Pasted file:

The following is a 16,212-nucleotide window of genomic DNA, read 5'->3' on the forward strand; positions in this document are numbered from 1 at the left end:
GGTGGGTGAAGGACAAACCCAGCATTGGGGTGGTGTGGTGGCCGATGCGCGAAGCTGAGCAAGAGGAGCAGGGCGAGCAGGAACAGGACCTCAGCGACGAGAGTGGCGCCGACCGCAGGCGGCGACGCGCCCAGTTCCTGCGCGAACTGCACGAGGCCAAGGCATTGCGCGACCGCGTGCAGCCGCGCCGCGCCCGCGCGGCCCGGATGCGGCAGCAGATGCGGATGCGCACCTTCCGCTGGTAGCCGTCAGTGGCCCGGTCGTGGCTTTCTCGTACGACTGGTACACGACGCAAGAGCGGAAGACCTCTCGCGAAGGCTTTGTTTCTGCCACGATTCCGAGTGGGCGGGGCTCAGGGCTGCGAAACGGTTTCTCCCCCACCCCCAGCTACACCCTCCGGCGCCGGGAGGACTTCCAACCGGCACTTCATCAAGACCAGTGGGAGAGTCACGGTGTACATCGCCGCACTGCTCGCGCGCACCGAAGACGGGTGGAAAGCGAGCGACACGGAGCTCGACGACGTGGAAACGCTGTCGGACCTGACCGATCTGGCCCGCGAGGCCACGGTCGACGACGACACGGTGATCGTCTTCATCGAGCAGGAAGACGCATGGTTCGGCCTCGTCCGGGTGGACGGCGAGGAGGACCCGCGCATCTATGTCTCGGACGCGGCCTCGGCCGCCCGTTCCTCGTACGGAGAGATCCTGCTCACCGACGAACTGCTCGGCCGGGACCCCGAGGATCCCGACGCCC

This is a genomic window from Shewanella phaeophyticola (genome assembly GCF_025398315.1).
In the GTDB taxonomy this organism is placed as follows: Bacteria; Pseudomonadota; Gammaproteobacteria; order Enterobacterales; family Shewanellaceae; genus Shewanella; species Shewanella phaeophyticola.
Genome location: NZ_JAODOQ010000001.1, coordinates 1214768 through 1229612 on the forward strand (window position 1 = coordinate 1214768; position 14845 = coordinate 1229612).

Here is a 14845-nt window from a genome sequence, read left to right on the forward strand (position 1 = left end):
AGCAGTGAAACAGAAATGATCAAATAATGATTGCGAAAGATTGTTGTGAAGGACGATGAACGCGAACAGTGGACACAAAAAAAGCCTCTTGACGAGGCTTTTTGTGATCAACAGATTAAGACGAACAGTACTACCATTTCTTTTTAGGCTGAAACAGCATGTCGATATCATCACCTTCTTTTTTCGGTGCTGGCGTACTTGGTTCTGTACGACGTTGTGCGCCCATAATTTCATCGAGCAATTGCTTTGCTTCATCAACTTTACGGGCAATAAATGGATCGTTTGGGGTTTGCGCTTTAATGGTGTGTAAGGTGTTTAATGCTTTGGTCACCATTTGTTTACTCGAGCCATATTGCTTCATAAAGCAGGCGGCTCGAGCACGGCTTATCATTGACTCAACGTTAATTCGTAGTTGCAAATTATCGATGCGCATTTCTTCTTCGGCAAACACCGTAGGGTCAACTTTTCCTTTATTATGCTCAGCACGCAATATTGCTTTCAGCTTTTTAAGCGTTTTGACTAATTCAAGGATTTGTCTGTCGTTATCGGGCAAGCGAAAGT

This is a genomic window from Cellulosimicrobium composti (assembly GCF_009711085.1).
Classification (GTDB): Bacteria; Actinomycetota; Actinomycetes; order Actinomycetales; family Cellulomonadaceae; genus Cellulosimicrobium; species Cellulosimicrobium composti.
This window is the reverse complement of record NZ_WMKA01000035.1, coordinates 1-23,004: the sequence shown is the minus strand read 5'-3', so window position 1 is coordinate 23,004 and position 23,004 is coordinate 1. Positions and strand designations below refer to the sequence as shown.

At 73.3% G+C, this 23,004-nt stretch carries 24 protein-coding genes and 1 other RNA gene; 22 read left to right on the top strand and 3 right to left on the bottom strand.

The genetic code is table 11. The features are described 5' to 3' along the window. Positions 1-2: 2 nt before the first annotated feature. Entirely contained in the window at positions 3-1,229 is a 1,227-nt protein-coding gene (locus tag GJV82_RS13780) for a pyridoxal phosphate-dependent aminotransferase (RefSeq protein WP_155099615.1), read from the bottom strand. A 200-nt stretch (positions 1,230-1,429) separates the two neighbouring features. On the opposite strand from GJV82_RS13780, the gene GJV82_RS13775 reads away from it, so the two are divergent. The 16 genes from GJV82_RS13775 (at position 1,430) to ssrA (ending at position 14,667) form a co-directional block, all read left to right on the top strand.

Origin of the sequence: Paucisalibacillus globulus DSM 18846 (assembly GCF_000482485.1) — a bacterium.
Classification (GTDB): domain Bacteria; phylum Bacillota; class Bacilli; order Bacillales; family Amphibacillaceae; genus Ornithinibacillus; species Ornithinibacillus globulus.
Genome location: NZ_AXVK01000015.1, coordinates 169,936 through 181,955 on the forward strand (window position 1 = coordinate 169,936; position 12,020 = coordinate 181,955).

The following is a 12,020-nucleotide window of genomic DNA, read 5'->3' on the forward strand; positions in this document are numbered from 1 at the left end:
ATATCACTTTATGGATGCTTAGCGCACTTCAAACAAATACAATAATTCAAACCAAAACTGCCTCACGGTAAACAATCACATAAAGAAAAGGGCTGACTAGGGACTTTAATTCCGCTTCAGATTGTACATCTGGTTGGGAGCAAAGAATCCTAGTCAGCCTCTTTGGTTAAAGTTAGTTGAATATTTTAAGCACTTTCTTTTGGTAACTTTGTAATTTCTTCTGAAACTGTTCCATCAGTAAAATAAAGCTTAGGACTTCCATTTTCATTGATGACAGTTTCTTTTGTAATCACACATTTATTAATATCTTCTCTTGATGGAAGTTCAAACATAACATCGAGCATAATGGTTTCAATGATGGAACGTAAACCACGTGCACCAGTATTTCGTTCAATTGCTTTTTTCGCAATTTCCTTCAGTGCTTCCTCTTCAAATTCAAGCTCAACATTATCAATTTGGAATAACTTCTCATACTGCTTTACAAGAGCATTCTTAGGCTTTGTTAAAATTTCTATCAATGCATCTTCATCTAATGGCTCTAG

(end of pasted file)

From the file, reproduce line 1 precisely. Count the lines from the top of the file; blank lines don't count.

The following is a 16,212-nucleotide window of genomic DNA, read 5'->3' on the forward strand; positions in this document are numbered from 1 at the left end: